On June 21, 2000 at 1828 hours Pacific daylight time, a Cessna 172N, N7598D landed hard during an emergency return to runway 19L following a loss of engine power in the takeoff initial climb at the Santa Ana, California, airport. The certified flight instructor (CFI) and the student pilot were not injured. The airplane, operated by Sunrise Aviation, sustained substantial damage. The local area instructional flight was being flown under the provisions of 14 CFR Part 91 when the accident occurred. The flight originated at Santa Ana moments before the accident. Visual meteorological conditions prevailed and no flight plan was filed.

The flight instructor said that this particular flight was going to be the student pilot's second solo flight. He stated he planned to do three full stop landings with the student prior to having him practice the solo landings. The pilot said they checked the fuel and drained it prior to the flight and that it looked "ok," and that the engine run-up was satisfactory. About 300 feet agl in the takeoff initial climb, the instructor noticed that the engine was running very rough and that the rpm's had dropped to about 1,700. He declared a "mayday" and told the tower they had a loss of power and were circling back to runway one right. He initiated a right turn to the runway and the control tower responded to the radio call "unable due to departing traffic." The CFI said that moments after this the engine rpm dropped completely and he elected to continue the turn, and determined he was not going to be able to make the runway. He said he set the airplane down on a grass area between the two runways. The airplane touched down on the right wingtip and right main gear, then bounced back into the air and came down on the nose gear, which collapsed.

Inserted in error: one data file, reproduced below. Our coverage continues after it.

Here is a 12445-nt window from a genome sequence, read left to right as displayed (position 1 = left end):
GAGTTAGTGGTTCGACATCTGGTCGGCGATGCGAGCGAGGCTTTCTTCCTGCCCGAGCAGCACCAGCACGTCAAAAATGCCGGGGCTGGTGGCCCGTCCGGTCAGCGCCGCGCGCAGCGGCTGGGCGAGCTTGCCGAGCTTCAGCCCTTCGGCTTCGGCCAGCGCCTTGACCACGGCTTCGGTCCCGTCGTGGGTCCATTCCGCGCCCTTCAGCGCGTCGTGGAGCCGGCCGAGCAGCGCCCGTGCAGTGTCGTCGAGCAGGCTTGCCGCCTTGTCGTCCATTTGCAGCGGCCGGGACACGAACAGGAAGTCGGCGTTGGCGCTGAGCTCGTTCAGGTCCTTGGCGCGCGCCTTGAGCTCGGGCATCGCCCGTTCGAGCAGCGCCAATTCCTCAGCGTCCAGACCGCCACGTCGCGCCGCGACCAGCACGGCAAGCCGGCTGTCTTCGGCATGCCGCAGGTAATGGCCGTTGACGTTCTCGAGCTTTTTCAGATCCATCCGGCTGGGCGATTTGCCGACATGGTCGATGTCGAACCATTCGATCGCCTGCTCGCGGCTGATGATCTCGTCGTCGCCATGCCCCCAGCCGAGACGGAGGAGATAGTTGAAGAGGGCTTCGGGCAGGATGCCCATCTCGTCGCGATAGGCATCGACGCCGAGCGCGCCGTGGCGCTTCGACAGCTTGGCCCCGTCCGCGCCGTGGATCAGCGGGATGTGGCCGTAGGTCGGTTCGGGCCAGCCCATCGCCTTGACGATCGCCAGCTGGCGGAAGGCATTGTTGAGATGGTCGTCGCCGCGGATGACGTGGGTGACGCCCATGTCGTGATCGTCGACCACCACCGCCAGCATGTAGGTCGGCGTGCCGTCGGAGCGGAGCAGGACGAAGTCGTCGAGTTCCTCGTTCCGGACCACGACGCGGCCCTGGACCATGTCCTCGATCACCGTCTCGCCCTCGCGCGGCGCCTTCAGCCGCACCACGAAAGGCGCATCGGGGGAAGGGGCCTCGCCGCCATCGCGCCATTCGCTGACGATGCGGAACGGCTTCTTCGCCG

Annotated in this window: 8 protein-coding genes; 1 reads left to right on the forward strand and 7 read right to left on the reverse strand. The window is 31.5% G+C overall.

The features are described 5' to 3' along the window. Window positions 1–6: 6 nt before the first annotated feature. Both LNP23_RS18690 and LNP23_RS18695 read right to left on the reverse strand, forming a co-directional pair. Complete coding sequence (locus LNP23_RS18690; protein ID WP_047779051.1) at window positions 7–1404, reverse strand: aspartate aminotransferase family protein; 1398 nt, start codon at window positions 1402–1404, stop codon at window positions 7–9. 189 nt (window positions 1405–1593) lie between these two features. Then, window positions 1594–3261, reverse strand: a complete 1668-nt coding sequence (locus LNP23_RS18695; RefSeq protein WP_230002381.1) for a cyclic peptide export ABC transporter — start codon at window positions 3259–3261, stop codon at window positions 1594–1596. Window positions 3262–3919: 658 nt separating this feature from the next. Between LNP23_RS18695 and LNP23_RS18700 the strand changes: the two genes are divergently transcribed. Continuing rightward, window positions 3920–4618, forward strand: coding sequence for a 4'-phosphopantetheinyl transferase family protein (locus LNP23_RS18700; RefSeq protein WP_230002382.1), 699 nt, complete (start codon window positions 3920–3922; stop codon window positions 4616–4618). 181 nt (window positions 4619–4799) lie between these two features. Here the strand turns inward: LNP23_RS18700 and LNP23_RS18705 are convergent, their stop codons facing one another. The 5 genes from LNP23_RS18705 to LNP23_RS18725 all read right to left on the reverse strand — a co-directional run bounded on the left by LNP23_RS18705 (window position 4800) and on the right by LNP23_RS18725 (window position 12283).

The Safety Board was notified of the accident on July 11, 2000.

In his report of the accident, the pilot stated, "the engine ingested the No. 4 cylinder exhaust valve."

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